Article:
Definition: Let $S\subseteq\mathbb{R}$. The function $f:S\to\mathbb R$ is continuous at $x_0\in S$ provided that for every sequence $(x_n)$ in $S$ converging to $x_0$, we have $f(x_n)\rightarrow f(x_0)$ as $x_n\rightarrow x_0$. In other words, $f$ preserves convergence.

Definition: The function $f$ is said to be continuous on $T\subseteq S$ if it is continuous at every point in $T$. The function

Definition: The function $f$ is said to be continuous if it is continuous at every point in $S$.

This definition of continuity is equivalent to the more familiar definition of continuity from calculus below.

Definition. Let $S\subseteq\mathbb{R}$. The function $f:S\to\mathbb R$ is continuous at $x_0\in S$ provided that for every $\varepsilon > 0$, there exists a $\delta > 0$ such that for every $x \in S$ and $|x - x_0|<\varepsilon$, we have $|f(x)-f(x_0)|<\varepsilon$.

Continuity can also be generalized to topological spaces and described in terms of preimages of open sets. Furthermore, various other notions of continuity such as Lipschitz continuity, uniform continuity, and absolute continuity are studied in real analysis.


Derivatives are central notion in calculus and various fields such as the sciences and economics where derivatives can be interpreted as the instantaneous rate of change at a point.

Definition: The function $f:(a,b) \rightarrow \mathbb{R}$ is differentiable at $x_0$ if the limit \[f'(x_0) = \frac{f(x)-f(x_0)}{x-x_0}\] exists.

Definition: Let $S\subseteq\mathbb{R}$. The function $f:S \rightarrow \mathbb{R}$ is differentiable on $S$ provided that it is differentiable at every point in $S$.

In the context of real analysis, differentiability is a condition which guarantees continuity, but not the other way around. In particular, there exist functions that are continuous on $\mathbb{R}$ but differentiable nowhere (for instance, Weierstrass's function). One can also define higher-order derivatives by inductively differentiating the derivative of a function.


In calculus, integrals are introduced as the approximation of the area under the curve of a continuous functions by rectangles as the number of rectangles becomes arbitrarily large. This construction is widely used in many fields of knowledge including math itself and is known as a Riemann integral. In real analysis, Riemann integrals of non-continuous functions are also considered and the notion of Lebesgue integration is also developed.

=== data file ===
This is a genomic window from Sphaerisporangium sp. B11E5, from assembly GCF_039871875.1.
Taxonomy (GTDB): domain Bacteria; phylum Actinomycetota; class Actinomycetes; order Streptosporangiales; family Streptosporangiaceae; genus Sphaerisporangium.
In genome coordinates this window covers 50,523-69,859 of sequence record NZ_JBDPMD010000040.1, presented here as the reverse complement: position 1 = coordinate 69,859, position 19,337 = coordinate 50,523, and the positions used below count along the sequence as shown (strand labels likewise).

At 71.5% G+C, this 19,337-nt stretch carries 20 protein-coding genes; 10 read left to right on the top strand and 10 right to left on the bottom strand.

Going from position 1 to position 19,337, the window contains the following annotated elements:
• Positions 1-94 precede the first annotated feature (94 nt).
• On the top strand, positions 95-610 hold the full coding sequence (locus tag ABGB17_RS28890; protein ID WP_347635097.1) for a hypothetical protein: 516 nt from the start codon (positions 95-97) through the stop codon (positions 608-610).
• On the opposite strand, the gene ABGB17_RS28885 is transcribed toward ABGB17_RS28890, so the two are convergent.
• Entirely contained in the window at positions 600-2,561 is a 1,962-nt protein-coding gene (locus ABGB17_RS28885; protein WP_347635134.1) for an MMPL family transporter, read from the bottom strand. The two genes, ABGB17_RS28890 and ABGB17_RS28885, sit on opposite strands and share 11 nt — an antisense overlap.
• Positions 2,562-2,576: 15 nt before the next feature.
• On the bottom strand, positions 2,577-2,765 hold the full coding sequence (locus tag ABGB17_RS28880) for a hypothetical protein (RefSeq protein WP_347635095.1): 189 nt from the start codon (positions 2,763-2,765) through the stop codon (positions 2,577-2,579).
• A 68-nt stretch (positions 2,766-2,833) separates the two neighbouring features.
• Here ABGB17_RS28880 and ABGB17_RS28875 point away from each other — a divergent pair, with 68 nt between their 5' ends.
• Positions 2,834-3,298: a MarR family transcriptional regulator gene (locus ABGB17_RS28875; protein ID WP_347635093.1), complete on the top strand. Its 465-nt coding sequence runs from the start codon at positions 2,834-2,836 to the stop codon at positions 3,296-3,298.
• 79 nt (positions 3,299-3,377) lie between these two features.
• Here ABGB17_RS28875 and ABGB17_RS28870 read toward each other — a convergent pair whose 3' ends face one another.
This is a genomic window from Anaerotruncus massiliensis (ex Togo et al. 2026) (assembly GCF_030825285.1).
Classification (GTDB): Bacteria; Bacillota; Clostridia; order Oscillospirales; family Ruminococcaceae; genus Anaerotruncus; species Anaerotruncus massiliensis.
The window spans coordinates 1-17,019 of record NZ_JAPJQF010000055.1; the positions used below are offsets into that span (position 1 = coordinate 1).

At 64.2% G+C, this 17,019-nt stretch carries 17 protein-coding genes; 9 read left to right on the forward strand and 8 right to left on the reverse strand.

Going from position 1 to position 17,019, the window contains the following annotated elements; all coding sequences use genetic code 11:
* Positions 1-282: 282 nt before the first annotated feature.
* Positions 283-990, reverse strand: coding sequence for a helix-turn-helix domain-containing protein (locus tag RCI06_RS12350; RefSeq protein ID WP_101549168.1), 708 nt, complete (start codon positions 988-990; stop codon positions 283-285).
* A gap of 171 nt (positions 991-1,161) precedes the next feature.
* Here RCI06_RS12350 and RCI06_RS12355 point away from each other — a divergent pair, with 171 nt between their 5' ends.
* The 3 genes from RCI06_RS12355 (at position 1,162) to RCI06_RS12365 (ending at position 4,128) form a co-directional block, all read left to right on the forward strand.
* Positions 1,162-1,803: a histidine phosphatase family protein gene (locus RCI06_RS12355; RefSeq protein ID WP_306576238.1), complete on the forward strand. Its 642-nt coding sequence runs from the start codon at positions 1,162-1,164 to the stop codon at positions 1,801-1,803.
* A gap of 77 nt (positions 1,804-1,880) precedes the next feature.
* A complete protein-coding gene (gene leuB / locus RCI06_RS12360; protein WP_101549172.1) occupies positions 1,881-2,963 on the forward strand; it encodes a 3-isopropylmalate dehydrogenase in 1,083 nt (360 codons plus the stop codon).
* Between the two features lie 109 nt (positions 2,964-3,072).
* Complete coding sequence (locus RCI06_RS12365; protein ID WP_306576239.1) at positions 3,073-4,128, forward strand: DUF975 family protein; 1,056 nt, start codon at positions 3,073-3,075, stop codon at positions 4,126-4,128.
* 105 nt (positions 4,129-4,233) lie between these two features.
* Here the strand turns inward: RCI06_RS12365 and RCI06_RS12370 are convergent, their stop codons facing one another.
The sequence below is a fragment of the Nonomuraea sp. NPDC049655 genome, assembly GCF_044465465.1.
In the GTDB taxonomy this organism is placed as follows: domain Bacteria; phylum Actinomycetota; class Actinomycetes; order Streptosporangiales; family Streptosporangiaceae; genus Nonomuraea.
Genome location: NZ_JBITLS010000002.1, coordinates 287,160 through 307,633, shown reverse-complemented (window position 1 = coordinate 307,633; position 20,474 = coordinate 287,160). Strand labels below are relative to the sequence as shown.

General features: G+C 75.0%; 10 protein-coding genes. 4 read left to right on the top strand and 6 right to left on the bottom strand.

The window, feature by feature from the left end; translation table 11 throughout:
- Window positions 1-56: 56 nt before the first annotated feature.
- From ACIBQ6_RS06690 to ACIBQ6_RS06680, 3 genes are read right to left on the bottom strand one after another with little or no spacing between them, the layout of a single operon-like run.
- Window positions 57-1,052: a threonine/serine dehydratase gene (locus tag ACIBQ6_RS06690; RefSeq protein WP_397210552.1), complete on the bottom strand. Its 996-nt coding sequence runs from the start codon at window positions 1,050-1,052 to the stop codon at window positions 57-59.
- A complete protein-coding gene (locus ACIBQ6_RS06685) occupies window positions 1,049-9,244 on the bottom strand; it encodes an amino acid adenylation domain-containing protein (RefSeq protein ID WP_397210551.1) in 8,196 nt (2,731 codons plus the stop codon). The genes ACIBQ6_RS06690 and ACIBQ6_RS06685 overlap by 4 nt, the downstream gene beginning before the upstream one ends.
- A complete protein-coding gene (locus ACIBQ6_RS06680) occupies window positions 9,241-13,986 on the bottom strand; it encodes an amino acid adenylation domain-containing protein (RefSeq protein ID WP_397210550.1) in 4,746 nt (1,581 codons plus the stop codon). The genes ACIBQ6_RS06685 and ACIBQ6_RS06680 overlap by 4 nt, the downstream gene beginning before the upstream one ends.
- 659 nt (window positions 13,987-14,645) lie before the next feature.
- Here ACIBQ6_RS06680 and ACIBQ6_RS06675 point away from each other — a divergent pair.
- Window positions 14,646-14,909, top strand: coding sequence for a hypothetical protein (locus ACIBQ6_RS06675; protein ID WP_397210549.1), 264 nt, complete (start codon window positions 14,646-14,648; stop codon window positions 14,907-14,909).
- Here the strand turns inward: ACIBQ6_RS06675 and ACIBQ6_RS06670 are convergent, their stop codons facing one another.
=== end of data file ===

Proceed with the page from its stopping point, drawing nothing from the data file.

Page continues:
In some texts, the notion of Darboux integrals are introduced first which are then noted as special cases of Riemann sums.

Let $f:[a,b]\rightarrow\mathbb{R}$ be bounded.

Definition: A partition $P = \{a=x_0,x_1,\ldots,x_{n-1},x_n=b\}$ of $[a,b]$ is a finite set such that $x_0 < x_1 < \ldots < x_n$.

Definition: The upper Darboux sum $U(f,P)$ of $f$ with respect to $P$ is given by \[U(f,P) = \sum_{k=1}^{n}\left(\sup_{t\in[x_{k-1},x_k]}f(t)\right)(x_k-x_{k-1}).\]

Definition: The lower Darboux sum $L(f,P)$ of $f$ with respect to $P$ is given by \[L(f,P) = \sum_{k=1}^{n}\left(\inf_{t\in[x_{k-1},x_k]}f(t)\right)(x_k-x_{k-1}).\]

Definition: The upper Darboux integral $U(f)$ of $f$ over $[a,b]$ is given by \[U(f) = \inf\{U(f,P) \mid P \text{ is a partition of } [a,b]\}.\]

Definition: The lower Darboux integral $L(f)$ of $f$ over $[a,b]$ is given by \[U(f) = \sup\{L(f,P) \mid P \text{ is a partition of } [a,b]\}.\]

Definition: A function is Darboux integrable if $U(f) = L(f)$. We identify this common value as the Darboux integral of $f$ over $[a,b]$ and is denoted by \[\int_a^b f(x)\,dx = U(f) = L(f).\]

Various shortcomings of Darboux (and, consequently, Riemann) integration exist. A famous example is the Direchlet function which is not Darboux-integrable on any intervale of $\mathbb{R}$. Furthermore, the monotone convergence theorem is false in the context of Darboux integrals which motivates the Lebesgue integral.

See also